Southwest Architecture; A Personal Anecdote

The Southwest region of Western Australia owes homage to both indigenous and colonialist settlers. Having spent my early life growing up in Albany it was only until recent years that I was educated on the fact that Albany is the oldest settlement in Western Australia[1]. Caught off-guard, an intrigue started my investigation into the architectural and cultural identity that the Southwest beholds.

Albany Town Hillside
Albany Town Hillside – “A view from the coast” [2]

From memory Albany was always a small town, everyone knew everyone and no secrets were safe. The surrounding towns in the southwest were merely facades highlighting small pockets of beauty in the instances of natural landscapes. The beaches, bushwalks and natural phenomena were contrasted by bogans that lined the streets with southern cross tattoos; and the frail old people who outnumbered the youth by ten to one. School days were spent as most children do, and when we were let loose a 5-minute walk resulted in us causing mischief in the shopping center that could fit barely more than 100 people. Nowadays the Southwest has become a tourist mecca, with Albany becoming a larger city. After being away for years I barely know anyone. Not much has changed, a few new shopping centers and fast-food outlets now further the circumference of the town center. The same locals can be found at the footy every Saturday spending their pay check on the magical liquid that makes them forget their mundane nine to five.  However, one thing that has completely changed is my perception towards the architectural identity that Albany upholds. No longer do I walk by a single building and not take notice. Whether old or new there is an aura of time that has somewhat molded together tradition and change to create a unique region of Australia. The oldest pub in Albany (& Western Australia)[3] has just as many visitors as the newest. The old town hall still stands proud amongst the newly constructed plaza and streetscape surrounding. The new entertainment center is situated beside the ANZAC peace park; the architecture does not want to conform to either traditional or modern, yet it sits somewhere in between.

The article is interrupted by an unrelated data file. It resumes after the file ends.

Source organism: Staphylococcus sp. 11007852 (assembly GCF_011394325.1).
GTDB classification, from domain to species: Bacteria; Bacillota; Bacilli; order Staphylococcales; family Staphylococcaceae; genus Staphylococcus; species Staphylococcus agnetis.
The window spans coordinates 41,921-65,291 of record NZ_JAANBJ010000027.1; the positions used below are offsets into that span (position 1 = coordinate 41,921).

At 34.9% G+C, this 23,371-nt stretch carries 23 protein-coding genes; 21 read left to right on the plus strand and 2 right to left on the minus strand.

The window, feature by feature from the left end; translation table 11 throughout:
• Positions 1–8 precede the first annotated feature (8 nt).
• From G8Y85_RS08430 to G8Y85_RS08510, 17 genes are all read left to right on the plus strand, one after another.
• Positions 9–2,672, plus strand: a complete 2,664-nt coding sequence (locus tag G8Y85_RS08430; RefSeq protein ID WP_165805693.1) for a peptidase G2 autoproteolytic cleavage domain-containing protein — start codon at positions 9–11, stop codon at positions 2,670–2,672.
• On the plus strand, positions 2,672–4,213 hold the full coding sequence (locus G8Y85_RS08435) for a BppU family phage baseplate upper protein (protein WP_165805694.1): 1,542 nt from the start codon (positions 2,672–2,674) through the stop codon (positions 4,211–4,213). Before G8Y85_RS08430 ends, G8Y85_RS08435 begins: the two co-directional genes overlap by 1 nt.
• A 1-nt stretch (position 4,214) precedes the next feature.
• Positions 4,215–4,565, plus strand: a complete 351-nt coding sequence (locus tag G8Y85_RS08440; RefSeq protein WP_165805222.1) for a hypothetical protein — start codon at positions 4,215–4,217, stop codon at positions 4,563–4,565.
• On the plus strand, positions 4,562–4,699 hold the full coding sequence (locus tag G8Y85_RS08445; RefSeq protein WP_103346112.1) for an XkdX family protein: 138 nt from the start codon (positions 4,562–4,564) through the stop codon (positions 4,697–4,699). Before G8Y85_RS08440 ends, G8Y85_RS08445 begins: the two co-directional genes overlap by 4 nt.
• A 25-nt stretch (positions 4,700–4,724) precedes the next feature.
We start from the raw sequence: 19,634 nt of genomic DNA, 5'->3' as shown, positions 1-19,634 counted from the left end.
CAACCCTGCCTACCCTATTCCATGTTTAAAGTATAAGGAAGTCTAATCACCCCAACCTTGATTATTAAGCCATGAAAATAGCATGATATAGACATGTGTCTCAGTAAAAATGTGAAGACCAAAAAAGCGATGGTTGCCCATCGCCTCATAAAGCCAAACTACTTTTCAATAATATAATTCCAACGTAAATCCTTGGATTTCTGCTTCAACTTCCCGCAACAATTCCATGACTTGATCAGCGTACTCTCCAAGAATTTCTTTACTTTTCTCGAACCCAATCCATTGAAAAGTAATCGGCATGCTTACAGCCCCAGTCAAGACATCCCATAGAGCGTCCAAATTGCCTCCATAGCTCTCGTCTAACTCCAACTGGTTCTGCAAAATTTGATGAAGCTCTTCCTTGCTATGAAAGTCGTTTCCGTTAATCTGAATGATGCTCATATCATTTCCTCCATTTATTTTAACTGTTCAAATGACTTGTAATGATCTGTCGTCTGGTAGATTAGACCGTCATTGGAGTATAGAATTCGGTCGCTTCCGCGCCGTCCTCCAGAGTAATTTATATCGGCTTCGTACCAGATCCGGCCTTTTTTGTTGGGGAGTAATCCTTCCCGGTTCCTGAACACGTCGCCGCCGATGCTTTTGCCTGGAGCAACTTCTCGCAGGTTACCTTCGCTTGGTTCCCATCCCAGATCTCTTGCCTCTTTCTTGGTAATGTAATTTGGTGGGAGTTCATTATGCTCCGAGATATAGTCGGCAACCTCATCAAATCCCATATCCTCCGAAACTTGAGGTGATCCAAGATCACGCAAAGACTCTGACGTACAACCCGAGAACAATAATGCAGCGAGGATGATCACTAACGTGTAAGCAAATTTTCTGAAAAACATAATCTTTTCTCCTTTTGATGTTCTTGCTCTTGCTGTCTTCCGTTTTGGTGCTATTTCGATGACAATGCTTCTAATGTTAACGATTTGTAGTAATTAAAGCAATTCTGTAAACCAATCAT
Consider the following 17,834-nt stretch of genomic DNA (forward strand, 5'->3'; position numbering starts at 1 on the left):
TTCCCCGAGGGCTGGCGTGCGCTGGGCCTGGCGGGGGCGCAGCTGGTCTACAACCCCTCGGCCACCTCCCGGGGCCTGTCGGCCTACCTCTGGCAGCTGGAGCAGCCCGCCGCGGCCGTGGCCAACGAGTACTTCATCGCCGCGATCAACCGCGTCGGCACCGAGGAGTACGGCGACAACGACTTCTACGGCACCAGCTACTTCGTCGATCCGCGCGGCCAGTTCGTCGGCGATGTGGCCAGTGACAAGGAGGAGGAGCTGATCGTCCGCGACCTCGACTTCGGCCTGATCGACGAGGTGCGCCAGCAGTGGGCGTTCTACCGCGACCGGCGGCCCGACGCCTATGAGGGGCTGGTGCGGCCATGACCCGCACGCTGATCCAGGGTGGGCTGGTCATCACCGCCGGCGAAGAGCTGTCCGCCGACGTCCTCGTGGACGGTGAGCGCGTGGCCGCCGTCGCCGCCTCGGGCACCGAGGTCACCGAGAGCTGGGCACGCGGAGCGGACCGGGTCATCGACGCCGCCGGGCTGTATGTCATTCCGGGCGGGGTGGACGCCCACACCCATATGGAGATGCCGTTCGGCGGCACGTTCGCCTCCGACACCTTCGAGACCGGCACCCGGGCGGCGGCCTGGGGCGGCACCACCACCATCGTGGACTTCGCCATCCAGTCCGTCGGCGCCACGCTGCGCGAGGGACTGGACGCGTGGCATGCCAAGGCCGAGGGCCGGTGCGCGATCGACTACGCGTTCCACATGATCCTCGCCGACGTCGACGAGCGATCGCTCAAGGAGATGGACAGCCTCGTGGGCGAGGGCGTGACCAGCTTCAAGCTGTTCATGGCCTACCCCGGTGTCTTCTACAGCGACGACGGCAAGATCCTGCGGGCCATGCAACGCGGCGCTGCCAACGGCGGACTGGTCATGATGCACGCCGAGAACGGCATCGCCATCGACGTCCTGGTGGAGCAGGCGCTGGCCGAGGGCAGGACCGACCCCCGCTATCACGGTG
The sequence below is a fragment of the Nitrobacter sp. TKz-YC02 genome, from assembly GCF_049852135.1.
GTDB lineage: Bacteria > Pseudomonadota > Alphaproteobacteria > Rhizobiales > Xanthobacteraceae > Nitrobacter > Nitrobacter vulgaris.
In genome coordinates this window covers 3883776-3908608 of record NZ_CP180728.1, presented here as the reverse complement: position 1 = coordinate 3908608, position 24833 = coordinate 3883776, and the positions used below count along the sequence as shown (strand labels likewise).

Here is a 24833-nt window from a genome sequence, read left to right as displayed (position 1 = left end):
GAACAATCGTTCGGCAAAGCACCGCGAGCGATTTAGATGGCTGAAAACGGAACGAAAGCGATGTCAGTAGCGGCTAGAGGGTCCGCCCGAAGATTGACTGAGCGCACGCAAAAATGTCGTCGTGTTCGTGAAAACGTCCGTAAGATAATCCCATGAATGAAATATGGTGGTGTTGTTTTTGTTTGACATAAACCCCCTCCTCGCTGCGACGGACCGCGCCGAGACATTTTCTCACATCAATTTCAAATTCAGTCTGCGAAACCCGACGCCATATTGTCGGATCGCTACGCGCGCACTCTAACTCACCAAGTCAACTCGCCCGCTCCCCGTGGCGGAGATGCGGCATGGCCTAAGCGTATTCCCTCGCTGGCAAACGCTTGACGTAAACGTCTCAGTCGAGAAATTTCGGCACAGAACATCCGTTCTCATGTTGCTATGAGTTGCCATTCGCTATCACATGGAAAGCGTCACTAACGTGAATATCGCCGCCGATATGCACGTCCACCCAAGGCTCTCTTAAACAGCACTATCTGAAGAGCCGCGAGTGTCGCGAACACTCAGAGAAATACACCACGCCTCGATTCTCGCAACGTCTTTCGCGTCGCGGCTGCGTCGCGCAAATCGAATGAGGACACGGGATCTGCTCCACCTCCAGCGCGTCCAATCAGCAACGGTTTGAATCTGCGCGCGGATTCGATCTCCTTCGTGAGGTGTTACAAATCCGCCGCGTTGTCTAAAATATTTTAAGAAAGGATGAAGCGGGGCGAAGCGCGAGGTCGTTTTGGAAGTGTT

Emu Point Mid 80’s, Source of photo unknown

My understanding of culture has changed. The architecture precedes Albany’s reputation as being a beautiful historic town. I now understand the desire to settle in Albany. Rolling red bricks contrasted by non-defined archways, steep hillsides populated by countless verandas, valleys that frame picturesque views, even the people that inhabit these spaces seem happier and livelier. I think this owes respect to the architectural lifestyle that has been developed since the birth of Western Australia. There’s a strong sense of community, yet people seem to embrace solidarity. There’s an understanding of wanting greater, larger iconic ‘things’ yet people are humbled by what Albany has to offer.

Frenchman’s Bay [4]
In my mind there is no clear direction for the architectural identity of Albany & the southwest; and to the architects, I honestly salute your contributions. To design and cater for different ideals, beliefs, attitudes and values is no easy task in itself. The architecture of little old Albany (and surrounds) seems to produce buildings and spaces that embrace a non-defined pocket of time, seamlessly catering for all; just idling through.




West D.A.P. 1976, The Settlement on the Sound – Discovery and settlement of the Albany Region 1791–1831, Western Australian Museum, Perth, reprinted 2004. pp. 55–115


Albany | Bibbulmun Track “Albany | Bibbulmun Track”. 2021. Bibbulmuntrack.Org.Au.


Albany Advertiser. 2019. “The Freemasons’ Hotel”, p.3, 2019.


Frenchman Bay Association (FBA) | Albany, Western Australia “Albany | Bibbulmun Track”. 2021. Bibbulmuntrack.Org.Au.




Billy Haynes

Just a bloke who truly believes by improving the spaces in which we live, anyone can feel comfortable amongst this chaotic rapid lifestyle.